#Simulation! Oh sure, there are pockets of analysts using simulation in #predictive #analytics and pockets of companies that use the results, but the use of simulation to predict behavior (e.g., propensity to do something) is not widespread.
I am taking a break today from the “how to” and “X reasons why” articles and offer instead a little editorial contemplation.
Several industries rely heavily upon simulation models: Aeronautics, Aerospace, Defense, Transportation, Medical and Maritime for example. So, why do these industries use simulation, while the Financial and Insurance industries do not?
Advantages of using simulation
Simulation provides a method for checking your understanding of the world around you and helps you produce better results, faster. It is an important tool you can use to:
- Predict the course and results of certain actions
- Understand why observed events occur
- Identify problem areas before implementation
- Explore the effects of modifications
- Confirm that all variables are known
- Evaluate ideas and identify inefficiencies
- Gain insight and stimulate creative thinking
- Communicate the integrity and feasibility of your plans
What are the Insurance and Financial industries missing?
I see, read about, and create statistical models for predictive analytics in this realm. It is amazing there are so many people who will accept a predictive model based on internal or third party data. Even if they realize how bad their data really is, they’re still locked into statistical models. I know of at least two instances (two different companies) where their whole approach to predictive analytics is based upon time-series analysis—nothing else is considered.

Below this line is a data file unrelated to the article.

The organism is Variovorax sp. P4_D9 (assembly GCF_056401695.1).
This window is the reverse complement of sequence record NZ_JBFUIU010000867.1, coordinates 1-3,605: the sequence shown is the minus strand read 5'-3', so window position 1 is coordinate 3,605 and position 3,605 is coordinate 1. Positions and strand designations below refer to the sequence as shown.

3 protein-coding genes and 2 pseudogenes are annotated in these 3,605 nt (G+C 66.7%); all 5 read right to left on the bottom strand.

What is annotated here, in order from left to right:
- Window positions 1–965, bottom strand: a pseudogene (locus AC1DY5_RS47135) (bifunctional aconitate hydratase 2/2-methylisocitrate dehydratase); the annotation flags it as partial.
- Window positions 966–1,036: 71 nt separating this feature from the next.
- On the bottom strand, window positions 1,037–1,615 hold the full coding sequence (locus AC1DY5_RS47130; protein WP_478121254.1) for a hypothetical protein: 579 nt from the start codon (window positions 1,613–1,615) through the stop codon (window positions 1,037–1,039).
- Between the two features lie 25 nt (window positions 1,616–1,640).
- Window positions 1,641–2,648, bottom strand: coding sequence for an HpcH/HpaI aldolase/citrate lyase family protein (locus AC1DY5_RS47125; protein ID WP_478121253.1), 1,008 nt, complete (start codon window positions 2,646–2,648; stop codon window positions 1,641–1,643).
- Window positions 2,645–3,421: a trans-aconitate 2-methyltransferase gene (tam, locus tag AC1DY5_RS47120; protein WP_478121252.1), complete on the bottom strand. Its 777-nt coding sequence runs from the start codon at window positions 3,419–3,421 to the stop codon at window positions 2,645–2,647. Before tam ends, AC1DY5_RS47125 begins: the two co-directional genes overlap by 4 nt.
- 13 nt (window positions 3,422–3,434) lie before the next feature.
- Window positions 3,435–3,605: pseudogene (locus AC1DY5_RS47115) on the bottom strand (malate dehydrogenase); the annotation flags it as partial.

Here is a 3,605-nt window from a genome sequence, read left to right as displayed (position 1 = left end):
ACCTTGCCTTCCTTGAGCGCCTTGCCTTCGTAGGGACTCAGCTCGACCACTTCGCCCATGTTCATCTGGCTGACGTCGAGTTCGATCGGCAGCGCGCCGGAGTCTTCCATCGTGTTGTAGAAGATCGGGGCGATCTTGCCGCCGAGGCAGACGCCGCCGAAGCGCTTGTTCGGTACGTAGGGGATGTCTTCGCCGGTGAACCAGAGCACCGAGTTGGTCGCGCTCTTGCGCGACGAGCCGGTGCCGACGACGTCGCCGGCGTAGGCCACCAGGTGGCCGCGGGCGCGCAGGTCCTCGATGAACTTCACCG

So, your financial institution may be using time-series analysis solely to predict propensity, deploying the model and operating based on its results. Wow! What faith it takes to do something like that! There is very little understanding of why certain behaviors or events occur and very little insight into potential problems before implementation. And the data is blindly trusted—“it must be good since we collected it!”
What could they do differently?
Perhaps there is a fear of the unknown, and perhaps the unknown is anything outside of the realm of logistic regression or time-series analysis. This is of course what I do, so I am talking about impacting my livelihood. Moreover, I know, as George Box would echo if her were still with us, that my models are wrong! In order to get the closer to “right” (that is like trying to reach infinity), I know I need simulation. Simulate to ensure all the variables are known. Simulate to know the variables are reasonably distributed and experiment with alternatives. Simulate to gain insight into a particular propensity phenomenon. Simulate to…